Snap-in developmentReferencesKeyrings

OAuth 2.0 configuration: Securely storing access tokens

OAuth 2.0 (Open Authorization) is a widely adopted standard for authorization that allows users to grant access to their accounts on one service (like Google or GitHub) to another application (like your DevRev snap-in) without needing to share their passwords directly. This approach enhances security and user convenience.

For comprehensive information about the OAuth specification, refer to the official documentation: OAuth 2.0.

Using OAuth 2.0 keyrings

  1. Define the keyring: Within your snap-in manifest, define a keyring specifically for OAuth credentials. DevRev offers pre-defined keyring types for popular services like Slack or Jira, simplifying the process.

  2. Provide credentials: During development, you’ll provide your developer keyring of type oauth-secret which contains client ID and client secret for the chosen service within the keyring definition. These credentials are securely stored and not distributed with your published snap-in.

  3. OAuth 2.0 flow: When your snap-in needs to access user data from the external service, it initiates the OAuth flow. This typically involves redirecting the user to the service’s login page and then back to your snap-in after successful authorization.

  4. Access tokens: Upon successful authorization, the service provides your snap-in with an access token. This token is used to access user data on the service’s behalf without requiring the user’s password again.

  5. Refreshing tokens: A key benefit of using keyrings for OAuth is that they can handle refreshing access tokens automatically. Most OAuth implementations issue a refresh token alongside the access token. This refresh token can be used to obtain a new access token before the current one expires. If the token is not provided or is expired, the user will need to re-authorize the connection.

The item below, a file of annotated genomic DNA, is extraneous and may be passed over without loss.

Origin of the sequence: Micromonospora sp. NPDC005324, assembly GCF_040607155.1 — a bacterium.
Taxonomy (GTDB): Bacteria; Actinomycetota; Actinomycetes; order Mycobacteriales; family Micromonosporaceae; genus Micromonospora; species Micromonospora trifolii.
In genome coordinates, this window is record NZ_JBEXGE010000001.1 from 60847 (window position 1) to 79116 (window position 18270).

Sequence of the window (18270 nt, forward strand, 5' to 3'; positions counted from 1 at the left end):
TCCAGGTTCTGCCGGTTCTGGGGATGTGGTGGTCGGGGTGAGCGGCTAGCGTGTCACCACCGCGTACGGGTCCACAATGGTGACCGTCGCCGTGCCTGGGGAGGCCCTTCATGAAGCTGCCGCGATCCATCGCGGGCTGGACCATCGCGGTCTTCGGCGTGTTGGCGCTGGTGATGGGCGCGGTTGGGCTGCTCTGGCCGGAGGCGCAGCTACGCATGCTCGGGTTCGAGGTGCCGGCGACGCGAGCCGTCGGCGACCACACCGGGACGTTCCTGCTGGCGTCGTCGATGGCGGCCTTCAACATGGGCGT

6. Revoking tokens: For enhanced security, you can also configure your keyring to revoke access tokens when they are no longer needed. This ensures that even if a token is compromised, it can’t be used to access user data.

  7. Organization data: Optionally, you can configure your keyring to fetch additional information about the user’s organization within the service. This can be useful for snap-ins that need to access organization-wide data.


The supported keywords that can be dynamically inserted into URLs, headers, and query parameters within your custom keyring type configuration.

  • [ACCESS_TOKEN]: The access token obtained during the OAuth flow.
  • [REFRESH_TOKEN]: The refresh token obtained during the OAuth flow.
  • [CLIENT_ID]: The client ID obtained from the OAuth client credentials.
  • [CLIENT_SECRET]: The client secret obtained from the OAuth client credentials.
  • [SCOPE]: The scope of the OAuth flow.
  • [API_KEY]: The API key obtained from the basic flow.


2 - name: <keyring_name>
3 description: <keyring_description>
4 display_name: <keyring_display_name>
7 organization:
8 - name: <keyring_name>
9 display_name: <keyring_display_name>
10 description: <keyring_description>